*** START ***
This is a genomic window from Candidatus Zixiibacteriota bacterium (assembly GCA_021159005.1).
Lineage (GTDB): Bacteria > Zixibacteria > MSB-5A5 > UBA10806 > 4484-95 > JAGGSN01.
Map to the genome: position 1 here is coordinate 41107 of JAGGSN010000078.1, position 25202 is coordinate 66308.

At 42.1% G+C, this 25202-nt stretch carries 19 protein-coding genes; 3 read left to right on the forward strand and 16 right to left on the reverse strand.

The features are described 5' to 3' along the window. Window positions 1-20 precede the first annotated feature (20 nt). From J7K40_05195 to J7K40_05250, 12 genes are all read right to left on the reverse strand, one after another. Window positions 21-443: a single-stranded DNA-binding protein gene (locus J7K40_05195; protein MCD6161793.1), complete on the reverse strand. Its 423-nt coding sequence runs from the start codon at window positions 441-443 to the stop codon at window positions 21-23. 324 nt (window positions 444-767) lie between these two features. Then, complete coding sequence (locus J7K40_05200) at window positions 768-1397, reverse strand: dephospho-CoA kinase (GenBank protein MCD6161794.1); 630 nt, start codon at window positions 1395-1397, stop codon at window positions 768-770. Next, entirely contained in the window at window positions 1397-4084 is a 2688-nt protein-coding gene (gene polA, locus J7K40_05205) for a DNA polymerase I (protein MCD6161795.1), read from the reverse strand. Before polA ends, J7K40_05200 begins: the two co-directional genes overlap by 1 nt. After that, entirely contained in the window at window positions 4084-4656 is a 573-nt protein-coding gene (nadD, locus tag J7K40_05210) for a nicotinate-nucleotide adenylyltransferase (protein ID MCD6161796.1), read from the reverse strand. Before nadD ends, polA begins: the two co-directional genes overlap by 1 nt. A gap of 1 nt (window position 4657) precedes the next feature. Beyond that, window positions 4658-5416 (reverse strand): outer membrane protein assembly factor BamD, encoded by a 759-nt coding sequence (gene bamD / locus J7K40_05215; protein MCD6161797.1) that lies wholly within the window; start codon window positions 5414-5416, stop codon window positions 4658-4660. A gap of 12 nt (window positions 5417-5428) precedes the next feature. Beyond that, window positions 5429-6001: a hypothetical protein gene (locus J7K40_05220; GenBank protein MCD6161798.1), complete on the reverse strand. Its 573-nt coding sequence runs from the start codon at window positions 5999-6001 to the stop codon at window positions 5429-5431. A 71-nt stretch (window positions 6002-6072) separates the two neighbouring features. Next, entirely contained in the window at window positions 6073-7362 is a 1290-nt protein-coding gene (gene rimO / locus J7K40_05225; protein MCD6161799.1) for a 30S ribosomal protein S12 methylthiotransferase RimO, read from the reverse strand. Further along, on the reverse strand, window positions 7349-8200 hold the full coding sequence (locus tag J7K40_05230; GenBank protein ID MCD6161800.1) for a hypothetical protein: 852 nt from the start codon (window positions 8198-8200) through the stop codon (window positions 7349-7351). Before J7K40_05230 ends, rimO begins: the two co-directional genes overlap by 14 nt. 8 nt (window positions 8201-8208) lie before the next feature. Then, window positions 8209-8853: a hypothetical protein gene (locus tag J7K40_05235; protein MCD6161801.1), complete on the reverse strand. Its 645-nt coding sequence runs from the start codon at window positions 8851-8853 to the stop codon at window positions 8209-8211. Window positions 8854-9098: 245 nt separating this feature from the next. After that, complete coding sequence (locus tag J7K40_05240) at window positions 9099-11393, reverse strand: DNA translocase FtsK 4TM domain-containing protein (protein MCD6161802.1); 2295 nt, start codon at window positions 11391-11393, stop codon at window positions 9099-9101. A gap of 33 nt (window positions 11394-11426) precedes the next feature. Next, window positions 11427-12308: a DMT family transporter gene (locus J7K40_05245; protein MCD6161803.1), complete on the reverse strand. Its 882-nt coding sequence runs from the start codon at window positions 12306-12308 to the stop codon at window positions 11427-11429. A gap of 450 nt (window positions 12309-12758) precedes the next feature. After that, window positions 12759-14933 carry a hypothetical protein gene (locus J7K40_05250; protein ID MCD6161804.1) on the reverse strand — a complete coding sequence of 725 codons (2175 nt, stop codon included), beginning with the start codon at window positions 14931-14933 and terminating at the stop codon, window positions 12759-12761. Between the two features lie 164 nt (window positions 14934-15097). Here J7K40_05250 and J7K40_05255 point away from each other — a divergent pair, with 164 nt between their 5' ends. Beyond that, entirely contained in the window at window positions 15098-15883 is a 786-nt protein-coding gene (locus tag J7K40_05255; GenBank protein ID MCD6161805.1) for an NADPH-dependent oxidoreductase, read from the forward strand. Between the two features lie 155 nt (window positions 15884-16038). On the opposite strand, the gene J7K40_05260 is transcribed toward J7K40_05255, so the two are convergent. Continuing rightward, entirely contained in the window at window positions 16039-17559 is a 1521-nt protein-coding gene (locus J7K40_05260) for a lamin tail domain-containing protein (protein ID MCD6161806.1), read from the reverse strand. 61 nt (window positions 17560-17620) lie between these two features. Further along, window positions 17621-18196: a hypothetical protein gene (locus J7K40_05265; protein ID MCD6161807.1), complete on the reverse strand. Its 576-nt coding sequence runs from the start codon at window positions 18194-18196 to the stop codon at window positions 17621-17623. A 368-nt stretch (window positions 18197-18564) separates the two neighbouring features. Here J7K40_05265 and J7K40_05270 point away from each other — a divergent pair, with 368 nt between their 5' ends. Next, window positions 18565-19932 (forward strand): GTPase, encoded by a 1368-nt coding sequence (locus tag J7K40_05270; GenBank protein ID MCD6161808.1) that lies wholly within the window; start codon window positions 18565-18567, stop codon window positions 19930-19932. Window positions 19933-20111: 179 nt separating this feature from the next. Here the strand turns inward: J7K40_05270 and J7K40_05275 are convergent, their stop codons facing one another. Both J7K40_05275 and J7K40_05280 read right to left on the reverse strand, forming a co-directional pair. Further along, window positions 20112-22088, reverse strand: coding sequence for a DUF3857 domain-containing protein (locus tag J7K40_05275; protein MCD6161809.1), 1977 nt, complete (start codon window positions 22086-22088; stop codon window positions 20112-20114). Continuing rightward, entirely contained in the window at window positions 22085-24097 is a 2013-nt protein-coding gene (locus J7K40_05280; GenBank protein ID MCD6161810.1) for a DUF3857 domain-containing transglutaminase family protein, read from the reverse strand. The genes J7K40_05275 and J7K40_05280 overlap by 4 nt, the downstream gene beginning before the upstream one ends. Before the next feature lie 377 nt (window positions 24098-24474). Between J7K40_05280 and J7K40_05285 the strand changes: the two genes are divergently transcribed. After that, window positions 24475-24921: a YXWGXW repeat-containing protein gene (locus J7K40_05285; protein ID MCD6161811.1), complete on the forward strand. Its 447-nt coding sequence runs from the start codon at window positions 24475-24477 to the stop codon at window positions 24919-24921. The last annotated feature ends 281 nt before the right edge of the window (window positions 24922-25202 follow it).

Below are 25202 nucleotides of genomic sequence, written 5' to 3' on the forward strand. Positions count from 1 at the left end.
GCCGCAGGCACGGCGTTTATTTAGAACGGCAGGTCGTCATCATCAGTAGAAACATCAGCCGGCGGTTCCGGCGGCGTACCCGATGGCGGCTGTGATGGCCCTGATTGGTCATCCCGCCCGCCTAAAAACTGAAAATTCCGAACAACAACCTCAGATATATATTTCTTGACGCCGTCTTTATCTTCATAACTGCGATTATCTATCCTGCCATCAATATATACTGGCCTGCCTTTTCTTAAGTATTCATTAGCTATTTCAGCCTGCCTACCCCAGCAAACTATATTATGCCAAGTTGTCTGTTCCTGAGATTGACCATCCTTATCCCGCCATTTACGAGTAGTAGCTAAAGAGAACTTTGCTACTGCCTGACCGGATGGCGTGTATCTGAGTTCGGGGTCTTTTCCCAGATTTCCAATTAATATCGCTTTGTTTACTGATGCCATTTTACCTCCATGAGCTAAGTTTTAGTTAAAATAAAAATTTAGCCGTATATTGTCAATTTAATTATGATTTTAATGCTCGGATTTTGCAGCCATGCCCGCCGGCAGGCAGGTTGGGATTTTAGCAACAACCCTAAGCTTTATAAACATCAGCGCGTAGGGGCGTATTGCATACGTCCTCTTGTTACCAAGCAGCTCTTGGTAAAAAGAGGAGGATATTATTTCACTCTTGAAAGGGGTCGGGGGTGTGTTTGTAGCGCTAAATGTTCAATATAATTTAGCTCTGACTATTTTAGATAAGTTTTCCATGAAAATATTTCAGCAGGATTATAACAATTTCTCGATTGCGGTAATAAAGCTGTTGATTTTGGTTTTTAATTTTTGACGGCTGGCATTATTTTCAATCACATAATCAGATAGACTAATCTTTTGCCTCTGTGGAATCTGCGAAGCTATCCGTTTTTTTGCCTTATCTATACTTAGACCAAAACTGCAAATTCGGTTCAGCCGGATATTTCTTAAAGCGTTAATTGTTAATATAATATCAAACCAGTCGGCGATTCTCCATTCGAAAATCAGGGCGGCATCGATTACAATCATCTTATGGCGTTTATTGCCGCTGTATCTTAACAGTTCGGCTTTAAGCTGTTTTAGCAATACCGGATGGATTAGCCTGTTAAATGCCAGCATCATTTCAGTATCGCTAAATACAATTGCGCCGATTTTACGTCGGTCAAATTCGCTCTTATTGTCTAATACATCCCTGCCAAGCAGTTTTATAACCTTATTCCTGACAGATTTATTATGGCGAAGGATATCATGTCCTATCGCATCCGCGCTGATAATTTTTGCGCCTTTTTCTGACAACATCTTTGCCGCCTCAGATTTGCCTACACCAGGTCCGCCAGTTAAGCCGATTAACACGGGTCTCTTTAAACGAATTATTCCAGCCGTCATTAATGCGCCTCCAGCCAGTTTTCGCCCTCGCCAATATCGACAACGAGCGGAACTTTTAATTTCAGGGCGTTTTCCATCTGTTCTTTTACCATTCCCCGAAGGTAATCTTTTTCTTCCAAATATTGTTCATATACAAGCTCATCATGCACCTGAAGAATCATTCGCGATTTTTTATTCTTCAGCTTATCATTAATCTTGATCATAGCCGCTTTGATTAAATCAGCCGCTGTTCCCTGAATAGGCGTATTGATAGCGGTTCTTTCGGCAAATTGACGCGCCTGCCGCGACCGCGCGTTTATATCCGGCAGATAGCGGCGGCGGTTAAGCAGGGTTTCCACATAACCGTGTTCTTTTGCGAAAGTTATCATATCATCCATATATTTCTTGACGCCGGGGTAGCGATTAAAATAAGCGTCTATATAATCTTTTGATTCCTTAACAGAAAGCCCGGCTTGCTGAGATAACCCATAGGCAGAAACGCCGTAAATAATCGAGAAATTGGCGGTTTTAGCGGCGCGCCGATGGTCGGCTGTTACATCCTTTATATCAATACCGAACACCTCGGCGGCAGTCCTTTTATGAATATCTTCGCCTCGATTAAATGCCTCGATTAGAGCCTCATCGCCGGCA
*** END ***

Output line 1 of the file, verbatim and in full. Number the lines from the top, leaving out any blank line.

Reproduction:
This is a genomic window from Candidatus Zixiibacteriota bacterium (assembly GCA_021159005.1).